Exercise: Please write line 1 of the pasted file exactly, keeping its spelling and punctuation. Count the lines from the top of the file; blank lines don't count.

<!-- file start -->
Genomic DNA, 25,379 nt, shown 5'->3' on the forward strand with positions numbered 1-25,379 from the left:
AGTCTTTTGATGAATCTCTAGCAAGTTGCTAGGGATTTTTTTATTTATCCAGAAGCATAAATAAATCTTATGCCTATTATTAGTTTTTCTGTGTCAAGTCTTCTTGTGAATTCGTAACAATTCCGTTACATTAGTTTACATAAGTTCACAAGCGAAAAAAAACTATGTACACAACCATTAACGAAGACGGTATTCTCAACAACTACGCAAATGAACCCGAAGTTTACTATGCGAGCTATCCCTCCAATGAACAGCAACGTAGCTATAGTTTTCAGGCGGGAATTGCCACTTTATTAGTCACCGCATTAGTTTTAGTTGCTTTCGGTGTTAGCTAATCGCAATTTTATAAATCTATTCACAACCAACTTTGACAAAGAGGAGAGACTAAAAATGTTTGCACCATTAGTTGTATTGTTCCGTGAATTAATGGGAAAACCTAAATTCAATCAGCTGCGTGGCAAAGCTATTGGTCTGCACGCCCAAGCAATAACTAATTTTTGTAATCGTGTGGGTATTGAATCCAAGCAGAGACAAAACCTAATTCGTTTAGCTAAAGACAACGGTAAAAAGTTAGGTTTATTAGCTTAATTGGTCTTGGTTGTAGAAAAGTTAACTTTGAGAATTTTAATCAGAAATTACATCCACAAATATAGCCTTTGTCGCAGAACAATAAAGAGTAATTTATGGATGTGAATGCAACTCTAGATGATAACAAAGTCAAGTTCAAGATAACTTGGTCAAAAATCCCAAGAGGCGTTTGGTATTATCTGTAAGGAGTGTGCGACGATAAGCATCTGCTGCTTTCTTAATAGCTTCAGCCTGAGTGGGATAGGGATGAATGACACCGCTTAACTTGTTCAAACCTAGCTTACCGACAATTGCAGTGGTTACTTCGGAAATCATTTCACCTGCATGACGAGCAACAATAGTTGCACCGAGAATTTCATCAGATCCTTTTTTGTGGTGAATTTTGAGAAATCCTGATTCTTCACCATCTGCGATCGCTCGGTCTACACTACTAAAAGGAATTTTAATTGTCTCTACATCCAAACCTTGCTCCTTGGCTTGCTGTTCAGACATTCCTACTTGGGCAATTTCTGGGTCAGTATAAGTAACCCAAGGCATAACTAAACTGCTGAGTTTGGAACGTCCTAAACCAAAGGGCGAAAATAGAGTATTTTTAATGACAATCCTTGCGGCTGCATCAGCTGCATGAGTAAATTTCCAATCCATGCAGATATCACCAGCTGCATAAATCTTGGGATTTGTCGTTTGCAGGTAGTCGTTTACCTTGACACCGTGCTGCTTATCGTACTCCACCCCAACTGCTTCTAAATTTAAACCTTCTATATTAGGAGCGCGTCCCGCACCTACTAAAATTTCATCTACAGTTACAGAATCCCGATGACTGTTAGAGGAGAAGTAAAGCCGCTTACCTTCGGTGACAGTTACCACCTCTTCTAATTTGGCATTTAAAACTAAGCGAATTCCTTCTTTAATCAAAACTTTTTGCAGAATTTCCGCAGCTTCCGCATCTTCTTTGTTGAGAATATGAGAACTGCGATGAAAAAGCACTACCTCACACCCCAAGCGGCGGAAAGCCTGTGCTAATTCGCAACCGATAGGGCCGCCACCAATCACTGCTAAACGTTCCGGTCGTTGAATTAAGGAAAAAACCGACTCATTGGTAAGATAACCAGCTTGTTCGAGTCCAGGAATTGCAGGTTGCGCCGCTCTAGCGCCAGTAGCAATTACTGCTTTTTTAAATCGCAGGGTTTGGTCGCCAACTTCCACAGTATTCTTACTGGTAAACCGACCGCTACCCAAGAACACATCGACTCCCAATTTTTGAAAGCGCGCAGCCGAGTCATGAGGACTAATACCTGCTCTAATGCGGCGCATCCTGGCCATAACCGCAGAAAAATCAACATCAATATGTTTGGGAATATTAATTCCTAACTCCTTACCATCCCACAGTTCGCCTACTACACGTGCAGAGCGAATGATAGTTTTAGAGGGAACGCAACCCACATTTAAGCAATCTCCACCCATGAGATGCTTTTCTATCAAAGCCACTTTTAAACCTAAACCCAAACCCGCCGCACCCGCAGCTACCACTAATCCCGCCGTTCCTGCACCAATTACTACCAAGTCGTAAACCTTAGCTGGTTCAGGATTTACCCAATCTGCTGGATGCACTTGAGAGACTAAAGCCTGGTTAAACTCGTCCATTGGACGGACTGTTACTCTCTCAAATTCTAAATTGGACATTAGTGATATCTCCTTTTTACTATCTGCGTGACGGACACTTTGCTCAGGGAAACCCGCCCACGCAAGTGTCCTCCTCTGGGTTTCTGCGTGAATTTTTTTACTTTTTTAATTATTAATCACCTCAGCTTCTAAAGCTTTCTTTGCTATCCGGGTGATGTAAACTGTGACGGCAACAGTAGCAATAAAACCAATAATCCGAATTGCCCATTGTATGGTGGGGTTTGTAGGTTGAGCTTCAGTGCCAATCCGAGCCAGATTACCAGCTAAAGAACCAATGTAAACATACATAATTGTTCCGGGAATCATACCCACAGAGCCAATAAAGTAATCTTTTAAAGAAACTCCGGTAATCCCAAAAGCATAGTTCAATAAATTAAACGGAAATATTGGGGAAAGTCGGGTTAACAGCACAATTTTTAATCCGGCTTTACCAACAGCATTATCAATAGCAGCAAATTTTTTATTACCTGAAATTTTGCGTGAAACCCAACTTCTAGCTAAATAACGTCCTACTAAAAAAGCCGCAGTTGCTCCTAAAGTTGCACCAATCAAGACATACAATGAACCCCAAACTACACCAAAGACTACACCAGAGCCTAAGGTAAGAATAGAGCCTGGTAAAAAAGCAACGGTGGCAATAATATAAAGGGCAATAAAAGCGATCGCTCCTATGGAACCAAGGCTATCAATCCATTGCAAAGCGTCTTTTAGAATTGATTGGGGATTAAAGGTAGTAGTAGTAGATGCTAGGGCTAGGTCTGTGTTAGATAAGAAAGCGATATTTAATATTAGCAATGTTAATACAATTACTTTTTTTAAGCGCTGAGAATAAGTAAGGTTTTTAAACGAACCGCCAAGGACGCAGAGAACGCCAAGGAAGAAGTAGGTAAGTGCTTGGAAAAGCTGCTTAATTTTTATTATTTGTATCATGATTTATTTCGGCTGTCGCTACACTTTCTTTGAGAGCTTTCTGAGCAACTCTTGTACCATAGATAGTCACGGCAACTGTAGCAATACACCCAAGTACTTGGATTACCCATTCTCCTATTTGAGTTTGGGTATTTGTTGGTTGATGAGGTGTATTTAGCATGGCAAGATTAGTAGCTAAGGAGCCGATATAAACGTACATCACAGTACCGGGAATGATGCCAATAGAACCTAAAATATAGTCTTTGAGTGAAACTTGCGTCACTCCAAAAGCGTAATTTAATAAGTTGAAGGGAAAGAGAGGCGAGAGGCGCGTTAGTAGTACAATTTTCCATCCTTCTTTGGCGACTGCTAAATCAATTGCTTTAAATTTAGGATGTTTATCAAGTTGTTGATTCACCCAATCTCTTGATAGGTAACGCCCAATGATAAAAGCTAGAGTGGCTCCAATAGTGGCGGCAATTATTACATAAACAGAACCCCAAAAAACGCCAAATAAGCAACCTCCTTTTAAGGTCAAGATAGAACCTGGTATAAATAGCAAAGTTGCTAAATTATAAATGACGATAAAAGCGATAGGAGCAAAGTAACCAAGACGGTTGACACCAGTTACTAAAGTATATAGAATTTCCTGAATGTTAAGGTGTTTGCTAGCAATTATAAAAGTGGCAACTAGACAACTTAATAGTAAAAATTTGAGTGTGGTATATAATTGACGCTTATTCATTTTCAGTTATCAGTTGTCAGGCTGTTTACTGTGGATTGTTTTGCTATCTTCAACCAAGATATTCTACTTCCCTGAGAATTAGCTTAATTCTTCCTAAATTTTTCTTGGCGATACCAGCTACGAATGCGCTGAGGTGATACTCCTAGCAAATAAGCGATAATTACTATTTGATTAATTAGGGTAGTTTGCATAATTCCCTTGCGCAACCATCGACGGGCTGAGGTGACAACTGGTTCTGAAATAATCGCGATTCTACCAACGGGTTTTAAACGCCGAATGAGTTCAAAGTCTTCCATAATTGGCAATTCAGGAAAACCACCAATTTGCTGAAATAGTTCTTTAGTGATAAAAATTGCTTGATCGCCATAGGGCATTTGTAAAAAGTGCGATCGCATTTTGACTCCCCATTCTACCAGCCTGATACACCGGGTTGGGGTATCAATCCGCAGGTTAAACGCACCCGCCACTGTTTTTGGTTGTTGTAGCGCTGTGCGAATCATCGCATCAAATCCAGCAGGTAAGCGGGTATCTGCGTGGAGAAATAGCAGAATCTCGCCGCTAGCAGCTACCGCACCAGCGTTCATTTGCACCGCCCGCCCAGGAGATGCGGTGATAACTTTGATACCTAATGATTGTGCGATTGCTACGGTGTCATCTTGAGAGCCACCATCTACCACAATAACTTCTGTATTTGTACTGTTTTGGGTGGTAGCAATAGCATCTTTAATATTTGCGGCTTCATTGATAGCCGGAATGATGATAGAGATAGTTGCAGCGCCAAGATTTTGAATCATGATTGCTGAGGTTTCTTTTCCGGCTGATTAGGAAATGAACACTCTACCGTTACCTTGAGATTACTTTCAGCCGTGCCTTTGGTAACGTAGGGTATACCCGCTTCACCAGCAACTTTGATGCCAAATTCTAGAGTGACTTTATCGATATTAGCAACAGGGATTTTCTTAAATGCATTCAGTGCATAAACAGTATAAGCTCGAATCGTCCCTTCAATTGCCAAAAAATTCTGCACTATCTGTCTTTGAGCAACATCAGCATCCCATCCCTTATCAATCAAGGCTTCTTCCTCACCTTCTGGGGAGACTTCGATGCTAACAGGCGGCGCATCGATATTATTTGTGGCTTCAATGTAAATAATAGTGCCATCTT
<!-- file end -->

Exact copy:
Genomic DNA, 25,379 nt, shown 5'->3' on the forward strand with positions numbered 1-25,379 from the left: